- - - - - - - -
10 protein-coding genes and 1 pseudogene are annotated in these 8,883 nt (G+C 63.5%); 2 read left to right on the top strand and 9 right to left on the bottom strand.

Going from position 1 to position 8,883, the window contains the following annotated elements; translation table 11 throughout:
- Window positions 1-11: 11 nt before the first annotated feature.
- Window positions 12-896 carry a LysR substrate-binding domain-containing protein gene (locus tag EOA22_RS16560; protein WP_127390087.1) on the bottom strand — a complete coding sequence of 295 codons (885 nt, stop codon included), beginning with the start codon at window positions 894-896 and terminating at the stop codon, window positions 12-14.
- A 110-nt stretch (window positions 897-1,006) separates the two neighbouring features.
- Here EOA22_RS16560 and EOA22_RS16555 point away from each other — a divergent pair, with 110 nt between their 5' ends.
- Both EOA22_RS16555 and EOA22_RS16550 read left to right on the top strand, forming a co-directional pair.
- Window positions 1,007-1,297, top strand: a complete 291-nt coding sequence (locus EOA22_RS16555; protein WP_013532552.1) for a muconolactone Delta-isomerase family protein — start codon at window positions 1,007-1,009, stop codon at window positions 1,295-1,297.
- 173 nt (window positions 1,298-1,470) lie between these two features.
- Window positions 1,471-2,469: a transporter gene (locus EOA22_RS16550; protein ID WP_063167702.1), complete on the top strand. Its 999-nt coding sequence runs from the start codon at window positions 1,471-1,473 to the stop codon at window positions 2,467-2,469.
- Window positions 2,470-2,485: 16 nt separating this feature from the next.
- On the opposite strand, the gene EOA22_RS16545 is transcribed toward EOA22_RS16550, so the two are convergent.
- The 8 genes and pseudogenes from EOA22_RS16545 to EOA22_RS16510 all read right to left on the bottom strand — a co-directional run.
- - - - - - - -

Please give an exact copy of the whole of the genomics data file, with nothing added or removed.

10 protein-coding genes and 1 pseudogene are annotated in these 8,883 nt (G+C 63.5%); 2 read left to right on the top strand and 9 right to left on the bottom strand.

Going from position 1 to position 8,883, the window contains the following annotated elements; translation table 11 throughout:
- Window positions 1-11: 11 nt before the first annotated feature.
- Window positions 12-896 carry a LysR substrate-binding domain-containing protein gene (locus tag EOA22_RS16560; protein WP_127390087.1) on the bottom strand — a complete coding sequence of 295 codons (885 nt, stop codon included), beginning with the start codon at window positions 894-896 and terminating at the stop codon, window positions 12-14.
- A 110-nt stretch (window positions 897-1,006) separates the two neighbouring features.
- Here EOA22_RS16560 and EOA22_RS16555 point away from each other — a divergent pair, with 110 nt between their 5' ends.
- Both EOA22_RS16555 and EOA22_RS16550 read left to right on the top strand, forming a co-directional pair.
- Window positions 1,007-1,297, top strand: a complete 291-nt coding sequence (locus EOA22_RS16555; protein WP_013532552.1) for a muconolactone Delta-isomerase family protein — start codon at window positions 1,007-1,009, stop codon at window positions 1,295-1,297.
- 173 nt (window positions 1,298-1,470) lie between these two features.
- Window positions 1,471-2,469: a transporter gene (locus EOA22_RS16550; protein ID WP_063167702.1), complete on the top strand. Its 999-nt coding sequence runs from the start codon at window positions 1,471-1,473 to the stop codon at window positions 2,467-2,469.
- Window positions 2,470-2,485: 16 nt separating this feature from the next.
- On the opposite strand, the gene EOA22_RS16545 is transcribed toward EOA22_RS16550, so the two are convergent.
- The 8 genes and pseudogenes from EOA22_RS16545 to EOA22_RS16510 all read right to left on the bottom strand — a co-directional run.